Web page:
Friday, December 12, 2014

It's About Time

We are in the middle of a hysterical discussion here at Type M. It's about time. It started innocently enough with our faithful blogmeister, Rick Blechta, suggesting that we give a little thought to our scheduling. By this he meant instead of scheduling our post for 3:00 am (or just whenever) schedule for the earliest time, which is midnight. He could not understand the reasoning behind the strange variations.

I led off with an immediate frantic response that I didn't know when midnight was in military time. Actually Type M schedules on normal time and 12:00 a.m. has never seemed right to me when it's dark as the devil outside. So I always schedule my post for 12:30 a.m. which seems safer. When I blog for Poisoned Pen Press, it's on military time and 12:00 a.m. (midnight) is expressed by 00:00 which to my thinking is no time at all. It's free time. Time that isn't going anywhere. Meaningless time. Don't you agree? I mean, all those zeros. 

Donis chimed in next that she was on AZ time which agrees with the rest of America most of the year but stubbornly refuses to cooperate with daylight savings time. I never know what time it is in AZ. I always ask Google before I call anyone in that state. 

We have a number of readers around the world. Heavens! The day isn't even right with some of our posts. Much to our delight we have very supportive  readers in Russia. I'm not even going to go there in my time calculations.

Aline Templeton lives in Scotland. She said she doesn't know what time it is either.  She always posts at 6:30 a.m. because she knows America is six hours behind. Besides, she always thought 12:00 a.m was midday.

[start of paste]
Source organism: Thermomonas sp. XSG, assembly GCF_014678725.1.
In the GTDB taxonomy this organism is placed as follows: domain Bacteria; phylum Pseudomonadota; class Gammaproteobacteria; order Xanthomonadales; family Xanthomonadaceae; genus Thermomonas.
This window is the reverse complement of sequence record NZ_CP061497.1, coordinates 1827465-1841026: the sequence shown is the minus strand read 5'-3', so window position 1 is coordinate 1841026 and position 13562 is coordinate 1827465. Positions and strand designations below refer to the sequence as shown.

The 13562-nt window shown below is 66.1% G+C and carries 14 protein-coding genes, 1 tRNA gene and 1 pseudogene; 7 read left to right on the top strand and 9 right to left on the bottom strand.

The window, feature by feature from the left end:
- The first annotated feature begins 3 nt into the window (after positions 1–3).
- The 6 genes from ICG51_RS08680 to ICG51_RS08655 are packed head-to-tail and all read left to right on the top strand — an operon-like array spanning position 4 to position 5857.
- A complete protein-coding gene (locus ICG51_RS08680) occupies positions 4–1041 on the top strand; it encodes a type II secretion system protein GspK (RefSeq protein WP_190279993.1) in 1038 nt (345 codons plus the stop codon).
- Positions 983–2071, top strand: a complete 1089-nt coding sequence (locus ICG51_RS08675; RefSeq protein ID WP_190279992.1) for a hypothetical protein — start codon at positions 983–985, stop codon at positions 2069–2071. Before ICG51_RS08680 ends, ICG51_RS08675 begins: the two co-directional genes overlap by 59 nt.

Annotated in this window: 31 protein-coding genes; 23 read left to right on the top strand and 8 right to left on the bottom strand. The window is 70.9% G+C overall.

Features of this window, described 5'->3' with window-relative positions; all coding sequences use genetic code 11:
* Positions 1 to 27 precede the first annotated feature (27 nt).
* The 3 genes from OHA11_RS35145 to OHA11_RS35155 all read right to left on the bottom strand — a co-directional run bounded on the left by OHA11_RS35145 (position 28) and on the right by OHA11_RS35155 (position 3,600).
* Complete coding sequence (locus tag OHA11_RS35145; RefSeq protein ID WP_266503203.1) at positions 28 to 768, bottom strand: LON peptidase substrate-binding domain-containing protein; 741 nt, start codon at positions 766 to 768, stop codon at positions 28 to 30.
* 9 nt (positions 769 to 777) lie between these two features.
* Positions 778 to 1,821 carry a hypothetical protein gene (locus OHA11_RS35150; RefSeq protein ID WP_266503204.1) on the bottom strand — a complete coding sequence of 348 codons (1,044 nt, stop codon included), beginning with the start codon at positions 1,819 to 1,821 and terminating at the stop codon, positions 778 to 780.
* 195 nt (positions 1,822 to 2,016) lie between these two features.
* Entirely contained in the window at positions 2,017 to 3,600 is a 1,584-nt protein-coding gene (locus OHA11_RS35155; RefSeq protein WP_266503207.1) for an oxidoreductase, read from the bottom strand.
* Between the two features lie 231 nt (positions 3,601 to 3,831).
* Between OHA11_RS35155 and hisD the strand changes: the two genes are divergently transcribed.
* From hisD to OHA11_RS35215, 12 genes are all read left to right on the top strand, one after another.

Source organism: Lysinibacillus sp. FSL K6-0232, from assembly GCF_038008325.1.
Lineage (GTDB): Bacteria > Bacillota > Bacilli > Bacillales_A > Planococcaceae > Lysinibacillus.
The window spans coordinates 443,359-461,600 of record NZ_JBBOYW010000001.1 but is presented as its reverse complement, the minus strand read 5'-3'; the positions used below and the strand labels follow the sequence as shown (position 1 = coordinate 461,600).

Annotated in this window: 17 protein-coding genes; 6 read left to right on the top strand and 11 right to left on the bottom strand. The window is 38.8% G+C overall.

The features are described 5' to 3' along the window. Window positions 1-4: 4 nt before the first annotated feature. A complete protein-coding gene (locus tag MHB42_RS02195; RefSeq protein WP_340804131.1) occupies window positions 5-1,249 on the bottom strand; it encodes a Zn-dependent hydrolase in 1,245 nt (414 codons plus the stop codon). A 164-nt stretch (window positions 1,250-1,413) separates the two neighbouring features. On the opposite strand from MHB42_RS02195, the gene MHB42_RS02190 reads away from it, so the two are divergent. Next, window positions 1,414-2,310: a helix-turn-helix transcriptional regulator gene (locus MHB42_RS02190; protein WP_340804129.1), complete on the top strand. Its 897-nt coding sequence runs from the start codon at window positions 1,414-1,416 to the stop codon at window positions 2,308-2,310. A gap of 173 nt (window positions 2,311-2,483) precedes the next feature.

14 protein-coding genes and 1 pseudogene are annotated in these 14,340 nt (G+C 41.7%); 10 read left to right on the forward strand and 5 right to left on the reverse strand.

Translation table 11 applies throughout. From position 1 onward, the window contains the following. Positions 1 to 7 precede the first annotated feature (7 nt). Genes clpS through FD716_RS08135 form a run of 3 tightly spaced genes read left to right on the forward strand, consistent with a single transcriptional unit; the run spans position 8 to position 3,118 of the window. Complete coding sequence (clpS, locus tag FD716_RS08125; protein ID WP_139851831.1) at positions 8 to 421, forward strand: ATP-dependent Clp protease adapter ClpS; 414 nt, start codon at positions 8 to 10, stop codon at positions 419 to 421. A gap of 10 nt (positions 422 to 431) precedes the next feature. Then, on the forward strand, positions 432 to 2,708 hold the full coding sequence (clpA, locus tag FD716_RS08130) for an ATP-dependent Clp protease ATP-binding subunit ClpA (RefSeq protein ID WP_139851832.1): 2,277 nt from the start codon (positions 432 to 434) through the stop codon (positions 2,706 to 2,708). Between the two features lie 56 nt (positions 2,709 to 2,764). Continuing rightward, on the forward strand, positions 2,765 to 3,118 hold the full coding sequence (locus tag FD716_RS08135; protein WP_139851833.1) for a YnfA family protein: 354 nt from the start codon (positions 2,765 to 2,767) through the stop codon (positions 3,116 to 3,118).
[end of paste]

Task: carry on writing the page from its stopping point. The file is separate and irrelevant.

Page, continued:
I will post this blog for 12:00 a.m. and see where it gets me. 

Time has never been a stable commodity. An older lady told me once that when they put lights on tractors, it ruined time and everything else. Before that, farmers could only work from sunup to sundown. With lights on equipment they could work half the night if they wanted to. Time no longer followed the sun. Previously, the womenfolk could tell with a glance when the men would be coming in from the field. Hard telling when to have supper on the table after the arrival of lights.

This year has defied every natural law of the universe. Time spun out of control. Were there actually twelve months? January changed to June and then raced on to December. No wonder we poor bloggers with our over-developed right brains are looking shell-shocked. 

And behind time, I might add.

9 comments:

Rick Blechta said...

"Does Anybody Really Know What Time It Is?" ---Chicago

Sybil Johnson said...

When I was a programmer I worked on a clock application. It really opened my eyes to just how many time zones there are. Some countries even offset by half an hour or 15 minutes. Those always boggled my brain.

Charlotte Hinger said...

Rick--well you used to know, didn't you? Before you veered off course into this discussion.

Charlotte Hinger said...

Sybil--Actually, I agree with AZ's approach. Pick a time and stick with it. I hate changing time twice a year. I have some kind of strong biological anchoring and don't adjust well.

Sybil Johnson said...

I hate the time changes every year. Especially now that you're supposed to "spring forward" when it isn't even spring yet in the U.S.!

Donis Casey said...

We don't have seasons, either. Just warm season and hot season. Since I don't have a nine-to-five job and a schedule I must stick to, I live in a long, endless, unchanging dream without time.

Charlotte Hinger said...

Donis, sometimes I'm guilty of acting like I have all the time in the world.

Aline Templeton said...

Further to our discussion, Charlotte, noon is the meridian,the point at which the sun is highest in the sky. AM means Ante Meridian and PM means Post Meridian, so I'm not sure you could describe either 12.00 as being AM or PM!

Charlotte Hinger said...

Some how I confused Meridian with Mason Dixon line. Now I'm afraid to leave the house.